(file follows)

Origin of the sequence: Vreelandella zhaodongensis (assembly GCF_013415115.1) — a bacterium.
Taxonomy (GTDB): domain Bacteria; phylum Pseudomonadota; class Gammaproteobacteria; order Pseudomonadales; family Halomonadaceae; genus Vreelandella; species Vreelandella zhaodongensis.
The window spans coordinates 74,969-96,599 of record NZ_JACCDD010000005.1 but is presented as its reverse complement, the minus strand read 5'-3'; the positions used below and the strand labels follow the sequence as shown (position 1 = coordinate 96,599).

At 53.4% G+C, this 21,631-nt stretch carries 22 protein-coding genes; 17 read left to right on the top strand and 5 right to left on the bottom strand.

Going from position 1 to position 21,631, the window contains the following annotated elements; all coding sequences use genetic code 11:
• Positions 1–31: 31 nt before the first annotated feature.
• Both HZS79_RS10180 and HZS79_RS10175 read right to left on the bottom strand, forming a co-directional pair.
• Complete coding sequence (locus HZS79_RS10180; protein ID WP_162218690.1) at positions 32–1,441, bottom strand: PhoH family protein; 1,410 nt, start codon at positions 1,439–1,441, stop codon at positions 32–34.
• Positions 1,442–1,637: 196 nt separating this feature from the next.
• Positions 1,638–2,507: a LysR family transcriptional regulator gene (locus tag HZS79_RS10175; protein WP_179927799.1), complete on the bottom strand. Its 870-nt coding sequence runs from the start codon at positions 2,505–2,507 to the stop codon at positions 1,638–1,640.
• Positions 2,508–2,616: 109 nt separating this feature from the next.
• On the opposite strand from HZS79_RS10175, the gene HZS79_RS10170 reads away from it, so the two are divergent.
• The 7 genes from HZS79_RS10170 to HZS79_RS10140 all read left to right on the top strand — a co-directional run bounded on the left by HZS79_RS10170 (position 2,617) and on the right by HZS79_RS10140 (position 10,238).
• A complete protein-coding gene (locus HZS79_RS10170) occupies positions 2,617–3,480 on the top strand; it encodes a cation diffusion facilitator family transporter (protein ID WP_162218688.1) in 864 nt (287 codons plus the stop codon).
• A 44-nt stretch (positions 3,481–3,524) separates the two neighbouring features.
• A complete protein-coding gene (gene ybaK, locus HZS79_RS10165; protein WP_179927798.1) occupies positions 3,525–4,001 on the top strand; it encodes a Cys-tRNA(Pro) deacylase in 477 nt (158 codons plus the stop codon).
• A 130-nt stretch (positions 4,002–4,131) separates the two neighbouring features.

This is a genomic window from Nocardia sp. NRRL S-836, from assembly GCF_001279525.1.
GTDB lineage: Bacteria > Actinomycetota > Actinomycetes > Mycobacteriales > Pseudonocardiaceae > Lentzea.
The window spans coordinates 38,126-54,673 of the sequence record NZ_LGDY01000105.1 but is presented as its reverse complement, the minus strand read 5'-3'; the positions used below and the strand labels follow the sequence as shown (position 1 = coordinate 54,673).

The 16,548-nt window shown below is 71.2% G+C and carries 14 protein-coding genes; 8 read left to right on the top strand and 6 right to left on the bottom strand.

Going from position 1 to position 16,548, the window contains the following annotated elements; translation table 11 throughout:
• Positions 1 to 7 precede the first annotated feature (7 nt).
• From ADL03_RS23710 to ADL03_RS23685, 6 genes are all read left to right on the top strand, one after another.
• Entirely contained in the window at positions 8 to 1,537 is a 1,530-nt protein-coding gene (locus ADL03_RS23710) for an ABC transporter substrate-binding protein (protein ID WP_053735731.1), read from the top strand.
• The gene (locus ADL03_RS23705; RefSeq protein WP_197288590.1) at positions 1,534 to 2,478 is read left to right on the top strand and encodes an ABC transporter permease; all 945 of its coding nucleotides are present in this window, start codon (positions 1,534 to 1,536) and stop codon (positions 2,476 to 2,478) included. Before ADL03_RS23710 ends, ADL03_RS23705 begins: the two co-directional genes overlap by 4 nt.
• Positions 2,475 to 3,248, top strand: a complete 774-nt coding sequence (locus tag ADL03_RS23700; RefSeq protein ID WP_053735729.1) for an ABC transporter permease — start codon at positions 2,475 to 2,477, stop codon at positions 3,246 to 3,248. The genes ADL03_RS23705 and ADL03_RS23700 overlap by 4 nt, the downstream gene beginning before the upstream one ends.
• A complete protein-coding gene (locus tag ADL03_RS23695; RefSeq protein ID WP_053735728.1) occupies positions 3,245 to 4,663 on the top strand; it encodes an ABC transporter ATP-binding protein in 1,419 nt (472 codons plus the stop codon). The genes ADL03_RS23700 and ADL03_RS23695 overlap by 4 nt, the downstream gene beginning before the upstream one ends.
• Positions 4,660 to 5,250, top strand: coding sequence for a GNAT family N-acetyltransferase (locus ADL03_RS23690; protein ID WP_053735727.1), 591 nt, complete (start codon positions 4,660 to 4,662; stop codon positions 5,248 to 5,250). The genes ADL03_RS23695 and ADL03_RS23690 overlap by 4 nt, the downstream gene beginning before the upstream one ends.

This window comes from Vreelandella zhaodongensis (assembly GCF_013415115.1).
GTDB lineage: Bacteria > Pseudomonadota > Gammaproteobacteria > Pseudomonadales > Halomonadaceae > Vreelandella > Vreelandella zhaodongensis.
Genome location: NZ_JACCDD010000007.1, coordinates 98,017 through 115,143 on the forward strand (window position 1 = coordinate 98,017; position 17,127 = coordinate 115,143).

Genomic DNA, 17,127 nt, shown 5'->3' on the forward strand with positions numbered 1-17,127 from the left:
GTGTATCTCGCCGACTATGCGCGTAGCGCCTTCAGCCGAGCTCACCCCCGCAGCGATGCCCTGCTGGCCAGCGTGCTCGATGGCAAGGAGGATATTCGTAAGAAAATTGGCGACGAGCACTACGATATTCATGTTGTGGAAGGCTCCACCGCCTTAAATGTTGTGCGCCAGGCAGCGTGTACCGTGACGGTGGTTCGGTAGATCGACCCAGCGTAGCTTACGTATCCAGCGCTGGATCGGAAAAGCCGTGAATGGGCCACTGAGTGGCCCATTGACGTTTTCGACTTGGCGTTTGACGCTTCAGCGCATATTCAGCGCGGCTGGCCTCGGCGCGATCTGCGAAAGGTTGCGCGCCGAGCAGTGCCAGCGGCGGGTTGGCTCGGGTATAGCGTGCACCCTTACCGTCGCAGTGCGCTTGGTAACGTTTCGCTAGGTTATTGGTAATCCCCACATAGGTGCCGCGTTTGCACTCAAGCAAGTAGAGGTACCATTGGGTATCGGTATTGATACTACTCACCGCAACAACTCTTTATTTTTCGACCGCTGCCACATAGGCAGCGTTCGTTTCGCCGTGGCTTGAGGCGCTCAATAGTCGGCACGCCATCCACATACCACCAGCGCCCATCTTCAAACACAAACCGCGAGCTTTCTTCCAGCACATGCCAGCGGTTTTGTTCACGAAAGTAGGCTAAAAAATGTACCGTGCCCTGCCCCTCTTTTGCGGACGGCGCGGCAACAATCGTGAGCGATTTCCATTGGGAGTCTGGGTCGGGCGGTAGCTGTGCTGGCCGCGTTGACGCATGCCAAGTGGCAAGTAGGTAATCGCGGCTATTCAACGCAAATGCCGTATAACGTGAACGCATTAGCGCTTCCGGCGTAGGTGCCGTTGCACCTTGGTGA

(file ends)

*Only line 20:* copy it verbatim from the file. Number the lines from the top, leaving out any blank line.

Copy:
The window spans coordinates 38,126-54,673 of the sequence record NZ_LGDY01000105.1 but is presented as its reverse complement, the minus strand read 5'-3'; the positions used below and the strand labels follow the sequence as shown (position 1 = coordinate 54,673).